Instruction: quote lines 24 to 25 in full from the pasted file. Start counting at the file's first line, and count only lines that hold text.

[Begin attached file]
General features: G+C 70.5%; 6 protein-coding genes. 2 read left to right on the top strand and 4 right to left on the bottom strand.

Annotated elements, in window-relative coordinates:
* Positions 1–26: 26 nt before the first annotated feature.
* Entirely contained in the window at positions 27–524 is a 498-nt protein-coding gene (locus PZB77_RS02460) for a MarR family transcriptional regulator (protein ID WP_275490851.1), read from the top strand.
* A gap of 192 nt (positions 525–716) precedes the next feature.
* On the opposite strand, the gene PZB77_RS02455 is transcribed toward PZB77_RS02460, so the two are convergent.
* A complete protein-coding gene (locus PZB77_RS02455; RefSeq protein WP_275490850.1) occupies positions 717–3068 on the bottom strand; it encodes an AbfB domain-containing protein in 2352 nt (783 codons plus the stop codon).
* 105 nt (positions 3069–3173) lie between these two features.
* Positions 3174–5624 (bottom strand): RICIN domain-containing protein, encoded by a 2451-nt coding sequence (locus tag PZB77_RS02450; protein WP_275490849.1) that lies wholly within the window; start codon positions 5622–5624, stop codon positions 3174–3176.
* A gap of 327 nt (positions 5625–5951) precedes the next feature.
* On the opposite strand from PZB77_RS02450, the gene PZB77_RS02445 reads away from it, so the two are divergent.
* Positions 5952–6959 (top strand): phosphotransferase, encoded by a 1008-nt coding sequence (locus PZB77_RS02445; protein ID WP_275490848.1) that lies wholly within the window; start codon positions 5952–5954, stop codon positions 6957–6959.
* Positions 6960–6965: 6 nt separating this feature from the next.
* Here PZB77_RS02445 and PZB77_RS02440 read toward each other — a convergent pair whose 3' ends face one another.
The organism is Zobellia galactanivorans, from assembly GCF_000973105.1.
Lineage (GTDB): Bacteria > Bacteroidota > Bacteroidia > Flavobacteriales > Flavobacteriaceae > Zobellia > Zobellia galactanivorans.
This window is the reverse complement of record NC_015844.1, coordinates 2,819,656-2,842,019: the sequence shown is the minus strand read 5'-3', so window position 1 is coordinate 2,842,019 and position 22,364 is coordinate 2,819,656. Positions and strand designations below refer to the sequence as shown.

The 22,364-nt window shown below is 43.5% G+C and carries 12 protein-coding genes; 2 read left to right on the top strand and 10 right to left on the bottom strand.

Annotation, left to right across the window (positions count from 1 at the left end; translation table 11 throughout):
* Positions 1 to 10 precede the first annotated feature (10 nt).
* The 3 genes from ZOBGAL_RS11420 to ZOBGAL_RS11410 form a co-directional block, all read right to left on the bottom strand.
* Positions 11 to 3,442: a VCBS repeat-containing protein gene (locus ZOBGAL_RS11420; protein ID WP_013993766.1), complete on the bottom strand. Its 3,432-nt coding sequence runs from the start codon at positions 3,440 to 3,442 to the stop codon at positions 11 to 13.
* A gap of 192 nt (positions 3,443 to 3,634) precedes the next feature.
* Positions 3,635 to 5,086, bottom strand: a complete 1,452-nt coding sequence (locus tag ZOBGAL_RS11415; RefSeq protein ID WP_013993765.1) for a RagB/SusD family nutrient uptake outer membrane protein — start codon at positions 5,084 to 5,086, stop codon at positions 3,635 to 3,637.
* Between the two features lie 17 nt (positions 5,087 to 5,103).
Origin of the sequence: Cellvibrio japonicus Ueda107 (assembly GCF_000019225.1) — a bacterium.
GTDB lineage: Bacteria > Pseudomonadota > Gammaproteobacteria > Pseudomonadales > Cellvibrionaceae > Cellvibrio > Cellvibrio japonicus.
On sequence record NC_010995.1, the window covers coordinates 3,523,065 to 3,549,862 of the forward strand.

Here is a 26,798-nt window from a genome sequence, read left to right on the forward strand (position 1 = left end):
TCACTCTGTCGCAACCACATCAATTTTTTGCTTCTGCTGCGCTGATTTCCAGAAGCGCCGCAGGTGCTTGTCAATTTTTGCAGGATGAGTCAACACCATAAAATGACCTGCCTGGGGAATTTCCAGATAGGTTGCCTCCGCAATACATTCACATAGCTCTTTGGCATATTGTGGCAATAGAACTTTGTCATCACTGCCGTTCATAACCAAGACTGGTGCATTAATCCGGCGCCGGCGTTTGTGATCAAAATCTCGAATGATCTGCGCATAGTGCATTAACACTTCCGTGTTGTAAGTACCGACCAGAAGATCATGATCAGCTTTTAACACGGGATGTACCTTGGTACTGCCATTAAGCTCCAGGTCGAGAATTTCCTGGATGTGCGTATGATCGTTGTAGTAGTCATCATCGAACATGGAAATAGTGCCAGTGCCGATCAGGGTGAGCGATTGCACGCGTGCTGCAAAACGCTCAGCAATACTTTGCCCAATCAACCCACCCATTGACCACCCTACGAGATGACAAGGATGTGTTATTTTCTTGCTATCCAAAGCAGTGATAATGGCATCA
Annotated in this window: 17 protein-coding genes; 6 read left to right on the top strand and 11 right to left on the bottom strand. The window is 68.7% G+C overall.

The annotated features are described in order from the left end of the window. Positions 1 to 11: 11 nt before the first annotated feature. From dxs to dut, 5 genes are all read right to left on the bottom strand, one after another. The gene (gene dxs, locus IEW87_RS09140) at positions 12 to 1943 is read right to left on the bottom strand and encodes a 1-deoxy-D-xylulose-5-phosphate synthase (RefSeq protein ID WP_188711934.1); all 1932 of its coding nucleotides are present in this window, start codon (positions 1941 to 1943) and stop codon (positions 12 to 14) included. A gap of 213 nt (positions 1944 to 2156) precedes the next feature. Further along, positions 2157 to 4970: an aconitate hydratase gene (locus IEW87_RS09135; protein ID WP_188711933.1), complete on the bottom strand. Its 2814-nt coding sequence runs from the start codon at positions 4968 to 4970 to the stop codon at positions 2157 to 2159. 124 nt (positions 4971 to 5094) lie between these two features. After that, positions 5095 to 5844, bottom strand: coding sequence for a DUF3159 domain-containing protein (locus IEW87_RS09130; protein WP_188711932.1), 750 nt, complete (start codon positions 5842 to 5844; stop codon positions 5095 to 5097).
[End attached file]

* Positions 3,635 to 5,086, bottom strand: a complete 1,452-nt coding sequence (locus tag ZOBGAL_RS11415; RefSeq protein ID WP_013993765.1) for a RagB/SusD family nutrient uptake outer membrane protein — start codon at positions 5,084 to 5,086, stop codon at positions 3,635 to 3,637.
* Between the two features lie 17 nt (positions 5,087 to 5,103).